I’m getting sick of it but don’t know what I can say or do to change things. It’s starting to get me down a little, as I know some of my colleagues talk about me behind my back because I actually caught a pair of them in the act and confronted them about it. Of course, they just brushed it off as “banter.” Sometimes I feel like I’m back at high school, with me as the geek and the rest of my colleagues as the “cool kids” who don’t seem to get that the point of our job is to be enthusiastic and competitive. I know that they are probably just jealous of my successes or maybe there are some of my coworkers who are as passionate as me but playing it cool. I also think sometimes maybe they are mega game playing and keeping their cards close to their chest because some of them do have just as good sales figures as me, if not better, yet they still grump and groan and don’t really show any enthusiasm for winning bonuses or incentives (until they do win of course!). I really need some advice on how to deal with this kind of office politics as it’s starting to make me dislike my workplace because even though I try to be nice and upbeat with my colleagues, they are continuously negative and I dont want to end up hating a job I love just because of the people.

Well, there’s certainly nothing wrong with being excited about competitions and incentives. That’s exactly the reaction your company hopes that you’ll have, after all. But it sounds like you might be sharing your excitement a bit too much with people who don’t see things the same way you do, and that you might be better off not attempting to share it quite as much with people who aren’t as into it as you are.

Think of it like anything else: If you were passionate about, say, Game of Thrones and talking about it all the time, your colleagues who were not so into Game of Thrones might get annoyed and want you to tone it down. In this case, you’re assuming that your excitement is focused on a shared interest — since you all work on the same team — but in fact, they don’t really share that interest, not in the same way that you do. I know that that sucks to hear, especially if you’ve been assuming that this is a group ready-made to share your perspective, but … they just don’t. You can still be excited, and maybe you can find other people there who get excited too … but you’re probably setting yourself up for disappointment if you’re looking to unenthusiastic colleagues to welcome displays of enthusiasm. (It could also be a culture fit issue, and you might take that into account the next time you’re looking for a job — there are workplaces where this kind of energy is a perfect fit.)

4. I missed a call from a hiring manager who didn’t leave a message

I had an interview last week that I feel went reasonably well. The hiring manager had said they had some more interviews scheduled and would make a decision in the next few weeks. Three working days after my interview, I saw that I had a missed call from the hiring manager, but they did not leave a voicemail message. I waited another day and did not hear from them again.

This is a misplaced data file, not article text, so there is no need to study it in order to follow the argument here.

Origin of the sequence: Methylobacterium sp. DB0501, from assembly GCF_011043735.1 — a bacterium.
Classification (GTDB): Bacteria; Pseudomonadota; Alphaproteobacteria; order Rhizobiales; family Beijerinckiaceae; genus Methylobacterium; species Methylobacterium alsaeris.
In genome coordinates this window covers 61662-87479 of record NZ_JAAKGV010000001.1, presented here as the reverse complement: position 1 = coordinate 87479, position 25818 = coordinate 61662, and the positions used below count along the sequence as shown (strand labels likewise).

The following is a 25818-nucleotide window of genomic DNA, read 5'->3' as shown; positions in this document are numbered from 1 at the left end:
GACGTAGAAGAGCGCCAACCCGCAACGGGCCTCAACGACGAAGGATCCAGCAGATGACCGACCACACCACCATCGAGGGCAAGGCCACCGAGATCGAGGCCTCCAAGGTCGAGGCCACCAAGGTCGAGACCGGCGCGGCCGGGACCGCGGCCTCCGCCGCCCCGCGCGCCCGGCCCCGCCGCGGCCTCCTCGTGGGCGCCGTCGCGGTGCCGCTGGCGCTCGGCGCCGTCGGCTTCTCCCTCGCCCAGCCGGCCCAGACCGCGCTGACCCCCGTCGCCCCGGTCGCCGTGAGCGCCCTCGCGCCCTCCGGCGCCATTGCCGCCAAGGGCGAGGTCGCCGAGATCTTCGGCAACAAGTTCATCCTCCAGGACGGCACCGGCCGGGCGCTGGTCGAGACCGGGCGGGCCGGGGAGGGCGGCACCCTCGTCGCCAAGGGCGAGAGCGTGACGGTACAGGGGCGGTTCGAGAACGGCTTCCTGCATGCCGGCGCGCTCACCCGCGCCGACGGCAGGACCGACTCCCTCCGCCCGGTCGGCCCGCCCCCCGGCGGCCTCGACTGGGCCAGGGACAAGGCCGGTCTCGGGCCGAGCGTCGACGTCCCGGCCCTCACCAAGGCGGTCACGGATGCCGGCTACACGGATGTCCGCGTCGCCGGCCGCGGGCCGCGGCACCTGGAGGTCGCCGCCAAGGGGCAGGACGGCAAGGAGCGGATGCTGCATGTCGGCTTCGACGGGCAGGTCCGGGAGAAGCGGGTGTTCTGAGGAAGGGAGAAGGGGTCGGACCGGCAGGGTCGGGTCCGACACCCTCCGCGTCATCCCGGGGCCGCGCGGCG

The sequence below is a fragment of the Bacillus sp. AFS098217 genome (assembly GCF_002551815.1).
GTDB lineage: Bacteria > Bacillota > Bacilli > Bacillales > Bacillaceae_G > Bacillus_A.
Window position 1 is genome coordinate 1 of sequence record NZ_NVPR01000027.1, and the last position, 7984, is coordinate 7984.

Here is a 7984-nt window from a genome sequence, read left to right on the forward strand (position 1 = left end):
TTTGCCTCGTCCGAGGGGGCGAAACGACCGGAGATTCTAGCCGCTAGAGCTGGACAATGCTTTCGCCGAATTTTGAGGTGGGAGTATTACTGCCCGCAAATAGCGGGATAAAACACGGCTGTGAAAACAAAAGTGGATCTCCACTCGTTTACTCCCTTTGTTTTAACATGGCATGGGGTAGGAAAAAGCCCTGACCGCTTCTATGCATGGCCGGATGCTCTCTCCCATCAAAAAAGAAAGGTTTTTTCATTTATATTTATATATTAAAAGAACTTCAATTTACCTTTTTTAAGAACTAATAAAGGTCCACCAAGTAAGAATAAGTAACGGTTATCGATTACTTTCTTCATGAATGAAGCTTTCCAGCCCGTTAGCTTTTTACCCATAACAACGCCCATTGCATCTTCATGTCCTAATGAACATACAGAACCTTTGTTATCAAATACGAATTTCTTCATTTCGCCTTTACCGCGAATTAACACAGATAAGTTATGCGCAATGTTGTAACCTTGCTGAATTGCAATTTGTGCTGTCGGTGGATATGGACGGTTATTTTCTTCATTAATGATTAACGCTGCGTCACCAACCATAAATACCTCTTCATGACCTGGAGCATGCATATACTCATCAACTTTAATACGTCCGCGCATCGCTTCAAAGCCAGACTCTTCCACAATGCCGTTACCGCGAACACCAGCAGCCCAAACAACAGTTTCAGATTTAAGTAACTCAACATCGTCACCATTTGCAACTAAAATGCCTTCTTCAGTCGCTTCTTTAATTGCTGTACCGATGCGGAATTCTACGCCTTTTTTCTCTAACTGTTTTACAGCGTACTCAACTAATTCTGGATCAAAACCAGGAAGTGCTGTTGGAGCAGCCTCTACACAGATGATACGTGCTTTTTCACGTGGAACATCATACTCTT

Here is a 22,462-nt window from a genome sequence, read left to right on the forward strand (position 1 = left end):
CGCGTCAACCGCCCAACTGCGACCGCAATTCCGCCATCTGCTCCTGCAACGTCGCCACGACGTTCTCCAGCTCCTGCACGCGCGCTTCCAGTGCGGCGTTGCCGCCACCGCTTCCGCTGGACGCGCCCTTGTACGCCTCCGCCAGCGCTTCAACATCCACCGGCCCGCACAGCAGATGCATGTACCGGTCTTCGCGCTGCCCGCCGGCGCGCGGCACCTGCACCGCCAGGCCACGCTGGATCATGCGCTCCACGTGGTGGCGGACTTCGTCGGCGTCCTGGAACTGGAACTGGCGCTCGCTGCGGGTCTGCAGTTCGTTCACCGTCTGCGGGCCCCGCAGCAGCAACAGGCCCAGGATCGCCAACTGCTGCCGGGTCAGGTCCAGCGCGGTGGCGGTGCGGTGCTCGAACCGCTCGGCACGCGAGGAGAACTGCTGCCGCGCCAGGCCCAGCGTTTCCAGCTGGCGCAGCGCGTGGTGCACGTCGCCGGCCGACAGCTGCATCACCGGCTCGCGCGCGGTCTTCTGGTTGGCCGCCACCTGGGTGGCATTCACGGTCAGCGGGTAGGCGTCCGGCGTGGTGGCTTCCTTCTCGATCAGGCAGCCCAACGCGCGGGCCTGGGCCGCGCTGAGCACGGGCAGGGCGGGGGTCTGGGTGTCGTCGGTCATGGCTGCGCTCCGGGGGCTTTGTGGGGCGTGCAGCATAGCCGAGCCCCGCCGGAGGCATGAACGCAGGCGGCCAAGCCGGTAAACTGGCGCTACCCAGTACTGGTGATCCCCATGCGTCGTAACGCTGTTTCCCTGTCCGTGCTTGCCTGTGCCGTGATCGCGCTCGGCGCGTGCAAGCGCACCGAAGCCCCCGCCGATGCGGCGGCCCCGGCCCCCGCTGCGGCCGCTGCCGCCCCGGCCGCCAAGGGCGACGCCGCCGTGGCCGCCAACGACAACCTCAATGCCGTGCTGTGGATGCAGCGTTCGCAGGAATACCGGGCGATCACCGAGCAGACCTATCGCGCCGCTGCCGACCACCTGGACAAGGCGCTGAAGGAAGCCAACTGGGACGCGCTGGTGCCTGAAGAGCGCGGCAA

What does this mean and what should I do? Did I not get the job and they just didn’t want to leave me a voicemail saying so? Do I call them back? I feel it’s a little needy to call and say “I saw that you called but didn’t leave a message.”

I don’t know why they called and didn’t leave a message. It could be anything. Maybe they were having trouble reaching your references but then it got resolved. Maybe they had a question for you. Maybe they meant to call someone else. We can’t know.

But I can promise you that if they want to offer you the job or talk to you about anything else, they will call you and do that, and that’s all that really matters here.

However, when it’s close to the end of the “few weeks” that they said they’d need to make a decision, you can certainly check in with them and reiterate your interest.

5. Our checks are held a day after payday

I just started working for a locally owned medium-sized retail store in New York. I worked for the owner of the business before at another store that he owned but decided to close, so I’ve been moved to this current store. Anyway, I’ve been told by some of the employees (including a couple of managers) that payday is every Friday, but the general manager does not distribute the paychecks until Saturdays after 2 PM per instruction of the owner. The paychecks are dated for Fridays. Is this legal? I wanted to contact our local department of labor to ask them this question, but I feared repercussions coming back on me and losing my job if it wasn’t legal.

New York requires that you be paid at least twice a month. (There are some exceptions to this; for instance, railroad employees must be paid on or before each Thursday and must receive the wages earned up to the Tuesday of the week before. I don’t know why.) As long as you’re receiving your paycheck within the amount of time the law requires — twice a month, in your case — what your employer is doing is legal. They’re allowed to tell you that payday is Friday and date the checks on those days, but not distribute them until Saturday … as long as you’re receiving them at least twice a month.

Since you know they’re distributed Saturday, I’d just look at that as your payday and ignore what they say about Fridays.